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Louisiana Grant Deed

Sales of immovable property in Louisiana are typically referred to as acts of sale or cash sales. As proof of the sale and transfer of title, the seller executes and records a deed in the land conveyancing records of the parish where the immovable property is located. Louisiana Statutes do not provide statutory forms for deeds.

Grant deeds convey fee simple title to the buyer with certain covenants on the part of the seller. They typically imply that the seller holds title to the subject property and has possession, unlike quitclaim deeds. A standard grant deed covenants that the seller has not previously sold the real property interest conveyed to the buyer and that the property is being conveyed to the seller without any liens or encumbrances apart from those disclosed in the instrument of conveyance [1].

In Louisiana, all sales contain the implied warranties that the buyer will have peaceful possession of the property and that such property is free of defects. Sellers also warrant that the thing sold "is fit for its intended use" (Civil Code Arts. 2475, 2524).

The promise that the property is free of defects is referred to as the warranty against redhibitory defects (CC 2520). A redhibitory defect is defined as a defect that renders the property useless, or its use would be so inconvenient that it is presumed that the buyer would not have purchased the property had he known about the defects (CC 2520). Louisiana law permits the parties to agree on a limitation of the warranty against redhibitory defects (CC 2548).

Pursuant to La. Civil Code Art. 2440, a sale or transfer of immovable property must be made by authentic act or by act under private signature. An authentic act is defined as an act executed before a notary public or other qualified officer in the presence of two witnesses, and signed by each person executing the act, each person witnessing the act, and each notary public before whom the act was executed (CC 1833(A)).

Louisiana's recording laws provide incentive to record. Because Louisiana is a "race" state, the person who records first, regardless of notice of a prior claim on the title, has priority of title. To provide notice to third parties and establish priority of title, file the deed in the recording office of the parish where the property is located.

La. Civil Code Art. 3352 sets forth the requirements for recorded acts. These include the full names and addresses of both parties to the transfer; the marital status of all individuals and whether there has been a change in marital status since the transferor obtained title; the property's address; and the notary's ID number or bar roll number and typed or printed name of the notary and witnesses. Conveyances of immovable property also require the name and address of the person responsible for all property taxes and assessments (RS 9:2721). This information should also be supplied to the tax assessor of the parish where the immovable property is located.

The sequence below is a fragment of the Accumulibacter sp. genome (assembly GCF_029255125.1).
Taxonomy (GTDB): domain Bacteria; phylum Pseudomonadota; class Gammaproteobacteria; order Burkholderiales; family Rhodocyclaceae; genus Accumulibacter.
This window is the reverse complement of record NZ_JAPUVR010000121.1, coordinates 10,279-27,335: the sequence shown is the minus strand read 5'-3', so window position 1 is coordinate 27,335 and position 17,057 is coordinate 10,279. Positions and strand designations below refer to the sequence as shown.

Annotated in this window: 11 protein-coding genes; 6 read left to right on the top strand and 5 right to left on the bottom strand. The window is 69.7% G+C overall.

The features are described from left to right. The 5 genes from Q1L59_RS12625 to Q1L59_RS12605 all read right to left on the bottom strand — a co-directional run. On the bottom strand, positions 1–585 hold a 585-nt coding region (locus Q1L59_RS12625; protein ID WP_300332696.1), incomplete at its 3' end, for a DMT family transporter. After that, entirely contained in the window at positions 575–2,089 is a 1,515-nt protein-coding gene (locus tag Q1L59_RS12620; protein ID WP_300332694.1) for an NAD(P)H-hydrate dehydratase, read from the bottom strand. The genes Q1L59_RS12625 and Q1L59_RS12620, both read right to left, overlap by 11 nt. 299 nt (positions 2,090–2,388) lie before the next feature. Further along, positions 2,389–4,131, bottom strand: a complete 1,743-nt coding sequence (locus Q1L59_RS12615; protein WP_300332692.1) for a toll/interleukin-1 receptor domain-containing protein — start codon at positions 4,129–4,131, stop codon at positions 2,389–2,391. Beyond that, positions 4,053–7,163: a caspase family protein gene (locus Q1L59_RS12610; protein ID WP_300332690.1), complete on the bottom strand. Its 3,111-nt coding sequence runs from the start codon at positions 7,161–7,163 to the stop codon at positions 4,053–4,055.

Recorded acts pertaining to an interest in real property should also include a legal description of the parcel, a derivation clause citing the seller's source of title, and the manner in which the buyer intends to hold title to the property.

Ownership of property is transferred as soon as there is agreement on the property transferred and the price for the transfer is fixed, though the property sold may not yet be delivered to the buyer (Civil Code Art. 2456). Delivery of immovable property occurs by law upon execution of the written act of transfer (CC 2477).

When recording the act, ensure compliance with all state and parish standards for recorded acts of sale. Contact the parish to verify additional requirements, such as cover sheets, are applicable. If the property is situated in the City of New Orleans, a transaction tax is due from the seller upon recording.

Consult a lawyer with questions regarding the legal implications of grant deeds, transfers of immovable property, and recording acts of sale in Louisiana.

[1] https://www.americanbar.org/newsletter/publications/law_trends_news_practice_area_e_newsletter_home/2011_summer/real_property_interests_deeds.html

Deeds.com Louisiana Grant Deed Forms Have Been Updated as Recently as Wednesday March 24, 2021

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JoAnn L. said: The process was easy, and efficient. There was a person available to help if needed. Very pleased, would use this again.

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Roy K. said: Just what we were looking for. Very easy to fill out. Thanks

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Tom D. said: I have one suggestion and couple of question I would think that most TOD's would be from married couples. It would be real helpful to have a example of the I(we) block for married couples. Why would I check or not check the "property is registered (torrents)" Do I need a notarized signature of the Grantee

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Ronald C. said: Easy to navigate and very concise

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Alan C. said: I thought the instructions could have been a little better. I didn't know how to do this if the spouses are married but living in separate residences. Also I didn't understand the "Prior Instrument Reference". That should be explained better. Very sketchy instructions.

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harriet l. said: Worked very smoothly and got the job done

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Louisiana Grant Deed Form